The Consultation Document answers this question in a lengthy footnote (para 3.13).  It explains that the phrase “with reference to” is a mainland term and when used in mainland law, the term has “binding” effect.  Yet Secretary Yuen himself admitted soon after the document was issued in early December that no such precedent exists in Hong Kong law.  Nor does the document explain the apparent contradiction.  Article 18 of the Basic Law, for example, promises that “national laws shall not be applied in Hong Kong.”  Does the government now mean to override this promise, too, along with the promises about equality before the law (Article 25) and the right to vote and stand for election (Article 26)?  Secretary Yuen says these two articles must not be allowed to supersede Article 45.


         Secretary Yuen compounds the difficulty of his political task by saying nothing at all about the specific design of the committee itself.  Popular demands for other types of nomination might not have arisen in the first place had the government ever shown the slightest interest in addressing the many specific points of criticism that have been raised over the years about the committee’s arcane and convoluted design.  Yet Article 45 calls for a “broadly representative” committee.  The public might be more inclined to respect its legality if the government could demonstrate good faith by explaining how it aims to interpret the word “representative’ in this context.

Perhaps focusing on another key Article 45 phrase would inspire more official activism.  Accordingly, methods for reforming Chief Executive selection procedures must be designed “in the light of the actual situation.”  The Consultation Document footnote on binding mainland legal precedents also adds a caveat about the “actual situation.”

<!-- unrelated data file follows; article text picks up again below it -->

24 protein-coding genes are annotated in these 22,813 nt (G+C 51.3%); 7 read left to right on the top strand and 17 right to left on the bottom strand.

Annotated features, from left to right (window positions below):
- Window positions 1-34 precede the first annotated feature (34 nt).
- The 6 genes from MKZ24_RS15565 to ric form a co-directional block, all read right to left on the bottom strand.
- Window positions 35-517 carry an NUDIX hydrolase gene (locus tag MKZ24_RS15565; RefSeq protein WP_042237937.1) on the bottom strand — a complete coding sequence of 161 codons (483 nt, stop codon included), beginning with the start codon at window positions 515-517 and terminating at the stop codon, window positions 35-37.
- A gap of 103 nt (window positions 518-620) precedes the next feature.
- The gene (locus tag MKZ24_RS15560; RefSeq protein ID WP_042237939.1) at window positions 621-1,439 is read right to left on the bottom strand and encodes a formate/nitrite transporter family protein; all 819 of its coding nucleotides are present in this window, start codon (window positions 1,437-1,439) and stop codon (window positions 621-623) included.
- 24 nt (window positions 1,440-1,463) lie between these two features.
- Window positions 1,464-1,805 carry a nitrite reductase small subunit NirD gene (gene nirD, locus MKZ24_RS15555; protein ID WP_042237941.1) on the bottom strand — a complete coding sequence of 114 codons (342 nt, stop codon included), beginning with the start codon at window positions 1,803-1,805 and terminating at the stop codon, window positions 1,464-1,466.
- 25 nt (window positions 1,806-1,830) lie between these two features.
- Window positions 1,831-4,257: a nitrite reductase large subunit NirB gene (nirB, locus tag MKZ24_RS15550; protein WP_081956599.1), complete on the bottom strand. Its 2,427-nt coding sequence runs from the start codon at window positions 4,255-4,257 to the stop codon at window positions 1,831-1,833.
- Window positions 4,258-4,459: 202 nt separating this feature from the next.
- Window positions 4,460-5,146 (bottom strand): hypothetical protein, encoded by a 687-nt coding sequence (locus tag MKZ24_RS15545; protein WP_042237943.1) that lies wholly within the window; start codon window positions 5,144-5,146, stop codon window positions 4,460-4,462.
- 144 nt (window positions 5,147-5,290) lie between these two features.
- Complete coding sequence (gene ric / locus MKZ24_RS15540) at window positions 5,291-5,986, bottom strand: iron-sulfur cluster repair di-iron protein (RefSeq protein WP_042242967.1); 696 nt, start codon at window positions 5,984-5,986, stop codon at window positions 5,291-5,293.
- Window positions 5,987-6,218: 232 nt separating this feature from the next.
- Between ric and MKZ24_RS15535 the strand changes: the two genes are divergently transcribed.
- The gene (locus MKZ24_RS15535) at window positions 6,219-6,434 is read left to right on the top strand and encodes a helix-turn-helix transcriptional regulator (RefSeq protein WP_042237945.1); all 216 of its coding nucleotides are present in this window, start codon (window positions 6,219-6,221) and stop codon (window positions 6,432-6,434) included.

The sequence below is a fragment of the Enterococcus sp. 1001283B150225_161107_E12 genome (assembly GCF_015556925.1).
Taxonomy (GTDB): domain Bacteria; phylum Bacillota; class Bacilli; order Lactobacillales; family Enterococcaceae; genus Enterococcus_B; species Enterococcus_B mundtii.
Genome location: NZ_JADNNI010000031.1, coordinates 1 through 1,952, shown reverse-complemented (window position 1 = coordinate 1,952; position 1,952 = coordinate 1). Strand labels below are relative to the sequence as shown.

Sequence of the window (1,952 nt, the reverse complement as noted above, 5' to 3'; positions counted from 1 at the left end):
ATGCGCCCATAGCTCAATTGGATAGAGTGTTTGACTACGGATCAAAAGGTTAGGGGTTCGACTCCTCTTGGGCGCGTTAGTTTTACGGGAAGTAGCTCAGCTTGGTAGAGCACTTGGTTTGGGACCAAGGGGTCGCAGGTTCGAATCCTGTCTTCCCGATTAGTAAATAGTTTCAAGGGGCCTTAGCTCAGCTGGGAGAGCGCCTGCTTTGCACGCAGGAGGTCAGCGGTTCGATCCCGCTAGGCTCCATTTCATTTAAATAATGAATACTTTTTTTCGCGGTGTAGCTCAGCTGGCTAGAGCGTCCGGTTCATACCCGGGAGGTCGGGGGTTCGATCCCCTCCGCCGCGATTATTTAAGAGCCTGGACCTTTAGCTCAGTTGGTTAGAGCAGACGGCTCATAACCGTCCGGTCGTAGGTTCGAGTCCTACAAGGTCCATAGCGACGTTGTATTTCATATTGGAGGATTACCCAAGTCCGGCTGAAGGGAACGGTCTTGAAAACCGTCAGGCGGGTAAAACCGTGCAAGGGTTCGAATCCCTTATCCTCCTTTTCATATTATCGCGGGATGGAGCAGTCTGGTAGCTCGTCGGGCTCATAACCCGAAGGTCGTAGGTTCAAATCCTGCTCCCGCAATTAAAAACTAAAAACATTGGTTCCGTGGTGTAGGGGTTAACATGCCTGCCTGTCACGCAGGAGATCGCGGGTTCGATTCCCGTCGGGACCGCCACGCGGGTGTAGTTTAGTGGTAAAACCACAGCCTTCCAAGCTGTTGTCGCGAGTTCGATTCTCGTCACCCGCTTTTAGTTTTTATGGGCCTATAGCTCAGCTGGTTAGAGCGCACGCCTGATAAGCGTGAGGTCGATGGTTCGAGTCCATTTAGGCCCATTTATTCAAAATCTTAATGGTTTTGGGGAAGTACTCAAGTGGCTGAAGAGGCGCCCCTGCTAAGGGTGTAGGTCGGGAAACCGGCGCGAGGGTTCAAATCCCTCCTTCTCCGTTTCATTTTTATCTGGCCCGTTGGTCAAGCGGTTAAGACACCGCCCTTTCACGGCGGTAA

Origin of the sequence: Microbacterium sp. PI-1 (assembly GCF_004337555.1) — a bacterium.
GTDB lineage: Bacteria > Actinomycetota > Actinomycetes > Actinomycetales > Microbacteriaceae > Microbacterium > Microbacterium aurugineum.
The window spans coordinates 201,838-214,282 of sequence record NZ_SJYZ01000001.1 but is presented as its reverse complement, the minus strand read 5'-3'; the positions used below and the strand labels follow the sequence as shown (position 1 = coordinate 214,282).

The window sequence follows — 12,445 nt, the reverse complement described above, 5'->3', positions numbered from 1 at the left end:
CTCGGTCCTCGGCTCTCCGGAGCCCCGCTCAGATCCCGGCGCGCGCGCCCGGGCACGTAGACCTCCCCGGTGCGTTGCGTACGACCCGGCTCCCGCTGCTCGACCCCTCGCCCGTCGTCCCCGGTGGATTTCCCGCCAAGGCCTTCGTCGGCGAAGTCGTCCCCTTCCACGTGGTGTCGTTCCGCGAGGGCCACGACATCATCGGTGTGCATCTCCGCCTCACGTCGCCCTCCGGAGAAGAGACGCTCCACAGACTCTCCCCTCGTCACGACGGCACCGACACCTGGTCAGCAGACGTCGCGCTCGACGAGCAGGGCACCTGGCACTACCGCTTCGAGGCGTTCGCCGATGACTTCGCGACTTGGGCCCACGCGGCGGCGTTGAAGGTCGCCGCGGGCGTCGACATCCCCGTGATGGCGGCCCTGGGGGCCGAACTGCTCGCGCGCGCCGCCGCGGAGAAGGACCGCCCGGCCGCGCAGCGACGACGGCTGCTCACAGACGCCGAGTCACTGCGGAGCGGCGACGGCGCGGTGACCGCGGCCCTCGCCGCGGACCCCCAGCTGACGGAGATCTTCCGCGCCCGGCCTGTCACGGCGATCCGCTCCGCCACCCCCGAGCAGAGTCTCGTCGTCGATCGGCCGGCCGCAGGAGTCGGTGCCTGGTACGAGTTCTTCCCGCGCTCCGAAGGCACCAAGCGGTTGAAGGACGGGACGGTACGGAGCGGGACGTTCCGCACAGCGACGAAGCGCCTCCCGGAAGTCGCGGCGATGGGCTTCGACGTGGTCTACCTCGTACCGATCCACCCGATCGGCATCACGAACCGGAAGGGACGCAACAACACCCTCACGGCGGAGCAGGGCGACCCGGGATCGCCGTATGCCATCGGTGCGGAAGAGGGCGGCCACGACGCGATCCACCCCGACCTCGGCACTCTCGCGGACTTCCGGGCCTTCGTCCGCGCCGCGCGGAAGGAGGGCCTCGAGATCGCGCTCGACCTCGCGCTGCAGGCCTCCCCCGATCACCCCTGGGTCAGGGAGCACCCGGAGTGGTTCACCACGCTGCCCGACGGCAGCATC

Hong Kong’s existing Chief Executive Election Committee was designed in the late 1980s when Beijing was fearful of what were then called Hong Kong’s “liberal” ballot-box preferences.  Three decades have passed and loyalist forces are now approaching parity with pan-democrats, if the vote-count on those 2012 Legislative Council super-seat candidates is any indication.  Loyalists and their allies also now enjoy solid majorities on all 18 of  Hong Kong’s basic-level District Councils. The question, then, is why Secretary Yuen is not taking the initiative to seek Beijing’s approval for a serious remodeling of  Hong Kong’s Election Committee in light of the actual political situation.

Better yet, he might revisit that key phrase “may be formed with reference to” and find some creative ways of letting the public have its say.  There are many possibilities.  Otherwise, he will be forced to override the spirit of three fundamental Basic Law promises, which seems calculated to invite the political turmoil he fears.  Legal or not the course he advocates seems unnecessarily provocative.  It also does not follow from his own stated preference for a literal interpretation of official texts since “may” does not mean “must.”

 * A shorter version of this article was printed in the South China Morning Post, Feb. 13.